Reacting to previous letters on extremism and proportional representation in Europe, Frank Glodek responds.
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1. The dangers of proportional representation in a prolonged crisis
It seems to me that proportional representation is a "sunshine system" - the last thing you'd want if faced with a very severe and prolonged crisis in which voters always desert the centrist parties and move to the fringes. Consider the Great Depression, where centrist parties wound up having to go to the extreme right or left to get a parliamentary majority so as to form a government. That gave the worst fringe parties, representing clear minority views, disproportionate ability to make demands. Right-ward alliances in Germany thus led to Adolph Hitler and WWII. Leftward alliances elsewhere created weak popular front systems made up of parties that hated one another. Not only did the latter fail to solve the domestic problems that created them, they became easy game for aggressive outsiders.
In the 1930s, the United States faced the same severe economic crisis as Europeans. It had just as many would-be demagogues, especially on the right. Its people were potentially no more sensible or radical, tolerant or intolerant than other citizens of Western democracies. What saved Americans was their plurality system, not any mythical cultural advantages. Can anyone disagree that it was the relative stability and effectiveness of its government that stood out in contrast to all others?
Furthermore, I doubt that the segregation problem in the South could have ever been defeated in the mid-Sixties if Americans had had a proportional representation system. The South would have had its own strong regional party, making a good basis for succession and a second bloody Civil War.
2. Proportional representation doesn't protect ethnic minorities: it encourages a sense of isolation and victimization and produces counterthreats.
You mention the Kurds as an example of how proportional representation "protects minorities." The question we should ask is this: would there be any threat to guard against if Turkey had a plurality system instead?
To keep their multi-ethnic state intact, the Turks have long sought to treat ethnic minorities fairly. The origin of the Armenian and Kurdish independence movements, long before there was any bloodshed on Turkey's part, stemmed not from any injustice or discriminatory treatment but partly from the same kind of romantic nationalism that produces Basque terrorism within a Spanish democracy and also from outside influence - calculated Russian strategies for weakening Turkey. Just as the Czar encouraged extremism in Austria-Hungary up to 1914 as a means of achieving ambitions in Eastern Europe, so did Nicholas II among Armenians and the later KGB among Kurds.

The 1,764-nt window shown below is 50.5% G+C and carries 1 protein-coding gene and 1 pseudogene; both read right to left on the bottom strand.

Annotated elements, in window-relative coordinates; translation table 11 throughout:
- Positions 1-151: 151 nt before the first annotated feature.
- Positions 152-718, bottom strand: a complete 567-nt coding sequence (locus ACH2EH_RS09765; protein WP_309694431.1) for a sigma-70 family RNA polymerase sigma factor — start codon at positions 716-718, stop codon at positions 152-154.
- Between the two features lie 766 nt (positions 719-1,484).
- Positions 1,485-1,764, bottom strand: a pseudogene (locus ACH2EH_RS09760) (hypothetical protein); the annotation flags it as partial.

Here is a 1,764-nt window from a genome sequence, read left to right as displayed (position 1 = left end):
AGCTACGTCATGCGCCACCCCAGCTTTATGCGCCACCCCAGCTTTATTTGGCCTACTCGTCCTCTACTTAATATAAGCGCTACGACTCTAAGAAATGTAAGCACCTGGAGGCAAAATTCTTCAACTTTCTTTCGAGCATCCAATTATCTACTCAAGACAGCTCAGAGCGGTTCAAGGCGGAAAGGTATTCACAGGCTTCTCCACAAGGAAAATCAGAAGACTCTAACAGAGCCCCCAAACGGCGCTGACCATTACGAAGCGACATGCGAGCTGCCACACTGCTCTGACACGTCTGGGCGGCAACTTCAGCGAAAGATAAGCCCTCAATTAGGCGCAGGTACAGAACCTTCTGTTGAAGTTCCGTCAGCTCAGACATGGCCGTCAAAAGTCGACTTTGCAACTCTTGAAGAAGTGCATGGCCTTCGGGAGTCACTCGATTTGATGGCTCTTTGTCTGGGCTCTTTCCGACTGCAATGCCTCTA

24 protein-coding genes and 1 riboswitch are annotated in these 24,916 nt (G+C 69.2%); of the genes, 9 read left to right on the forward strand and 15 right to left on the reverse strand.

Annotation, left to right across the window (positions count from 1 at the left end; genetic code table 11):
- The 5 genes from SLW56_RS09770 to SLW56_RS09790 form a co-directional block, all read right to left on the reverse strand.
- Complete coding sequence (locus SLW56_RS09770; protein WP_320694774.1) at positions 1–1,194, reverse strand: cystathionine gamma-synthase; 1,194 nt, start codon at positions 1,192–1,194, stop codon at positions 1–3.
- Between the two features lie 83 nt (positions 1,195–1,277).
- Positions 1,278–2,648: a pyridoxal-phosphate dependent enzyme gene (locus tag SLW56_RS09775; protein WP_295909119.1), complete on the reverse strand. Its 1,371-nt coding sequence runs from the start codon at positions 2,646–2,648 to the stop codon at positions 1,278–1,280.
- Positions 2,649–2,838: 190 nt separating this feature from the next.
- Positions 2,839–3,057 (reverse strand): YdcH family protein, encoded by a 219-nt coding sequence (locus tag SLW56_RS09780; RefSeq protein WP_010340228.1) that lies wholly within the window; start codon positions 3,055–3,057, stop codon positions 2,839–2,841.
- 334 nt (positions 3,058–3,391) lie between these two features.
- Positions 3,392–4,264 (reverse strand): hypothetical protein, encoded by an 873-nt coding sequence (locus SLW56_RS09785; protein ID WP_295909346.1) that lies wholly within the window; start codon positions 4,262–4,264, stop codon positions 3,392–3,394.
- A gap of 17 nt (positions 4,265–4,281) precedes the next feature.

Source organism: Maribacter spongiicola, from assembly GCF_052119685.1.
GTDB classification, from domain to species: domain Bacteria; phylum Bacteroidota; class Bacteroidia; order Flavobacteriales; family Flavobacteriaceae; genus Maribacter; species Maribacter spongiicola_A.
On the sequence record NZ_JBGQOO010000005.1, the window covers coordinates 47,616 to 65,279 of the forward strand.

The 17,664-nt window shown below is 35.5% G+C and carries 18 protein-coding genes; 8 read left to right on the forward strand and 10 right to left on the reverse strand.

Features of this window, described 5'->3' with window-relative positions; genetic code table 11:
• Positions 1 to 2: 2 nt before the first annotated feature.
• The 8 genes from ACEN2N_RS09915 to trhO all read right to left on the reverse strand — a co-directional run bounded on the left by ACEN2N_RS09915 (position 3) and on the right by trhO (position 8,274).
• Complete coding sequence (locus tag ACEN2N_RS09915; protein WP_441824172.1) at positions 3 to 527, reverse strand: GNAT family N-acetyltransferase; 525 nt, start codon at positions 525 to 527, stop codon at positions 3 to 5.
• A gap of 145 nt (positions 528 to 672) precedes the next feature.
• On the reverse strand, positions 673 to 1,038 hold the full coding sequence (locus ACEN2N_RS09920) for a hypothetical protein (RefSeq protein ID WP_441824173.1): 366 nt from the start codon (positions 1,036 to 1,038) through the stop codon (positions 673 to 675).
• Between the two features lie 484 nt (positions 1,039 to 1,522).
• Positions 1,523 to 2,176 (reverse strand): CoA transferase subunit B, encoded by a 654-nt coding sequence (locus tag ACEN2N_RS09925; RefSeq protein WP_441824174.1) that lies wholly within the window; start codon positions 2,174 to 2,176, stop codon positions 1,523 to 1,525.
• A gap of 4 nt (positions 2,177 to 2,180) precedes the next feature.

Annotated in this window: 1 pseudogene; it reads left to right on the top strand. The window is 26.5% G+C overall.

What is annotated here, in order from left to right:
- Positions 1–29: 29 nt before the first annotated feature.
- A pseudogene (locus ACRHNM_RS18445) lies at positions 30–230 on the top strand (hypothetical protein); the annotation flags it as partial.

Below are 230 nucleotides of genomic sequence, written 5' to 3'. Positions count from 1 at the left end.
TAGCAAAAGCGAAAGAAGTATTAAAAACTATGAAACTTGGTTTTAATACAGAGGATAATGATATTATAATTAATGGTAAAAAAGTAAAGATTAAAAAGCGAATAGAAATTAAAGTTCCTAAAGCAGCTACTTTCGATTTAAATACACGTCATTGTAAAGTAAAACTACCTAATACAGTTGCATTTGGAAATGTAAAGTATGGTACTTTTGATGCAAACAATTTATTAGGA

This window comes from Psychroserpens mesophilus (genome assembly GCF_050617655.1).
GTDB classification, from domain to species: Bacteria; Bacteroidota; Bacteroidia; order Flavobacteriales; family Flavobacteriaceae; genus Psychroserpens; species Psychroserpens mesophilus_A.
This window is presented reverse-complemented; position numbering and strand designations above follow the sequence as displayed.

In Turkey's case, the country has relied on the military to subdue two kinds of threats which have plagued it recently: Kurdish separatism and Islamic parties. So long as it has a proportional representation system, I see no other way for Turkey to protect itself, even if such unacceptable means keeps it out of the EU. Yet it is in our interest and that of the Turks as well that Turkey draw closer to Europe. Turkey is a perfect example of a state in which a plurality system would make sense because it would remove much of the threats requiring army intervention.
My thesis has been that proportional representation by encouraging such ethnic parties encourages further polarization. It never stops with one party. The moment one group forms ethnic based parties, that party will radicalize and distort, seeing all issues through the prism of ethnicity as each potential party chairman tries to outdo one anther in demogoguery. Once you get one such ethnic party, you will get others from sheer self-protection. Many people in all three ethnic groups in Bosnia recently reported that they felt "forced" to vote for ethnic parties whose views they didn't wholly approve simply to protect themselves from the others who were doing the same, often for the same reason.
3. Proportional representation leads to many "throwaway" votes.
It has been said that in the US you "throw away a vote" when you vote for a third party. It seems to me that anyone who votes for the dozens of parties which fail to make the five percent minimum in a proportional representation system has done exactly that. Milosevic survives partly because he can play 150 parties off against one another. Vuk Draskovic, a nationalist who scores over 60 percent negative in popular polls, remains and will remain a "major" player, so long as he can hold on to his core 15 percent of the votes. In a plurality system, he'd be forced to move to moderate his views to capture a bigger constitutency or he'd become a footnote to history.
4. A plurality system offers the best hopes for a successful European Union
If Europe hopes to duplicate or exceed American successes, rather than lag behind, it should consider a plurality election system. A proportional representation system will guarantgee structural fracture lines, and it will provide obvious opportunies for even the densest of hostile powers to exploit.
5. A plurality system offers advantages that extend beyond Europe.
Finally, there is a more Utopian advantage to a plurality system. By reducing political incompatibilities between Europe and the United States, it might allow unification to extend westward as well as eastward someday. The potential benefits to citizens by way of economic and politcal stability are staggering.
Read previous postings to this debate, PR and extremism
Read Ian Hall and Magali Perrault's article, "The Re-Austrianisation of Central Europe"
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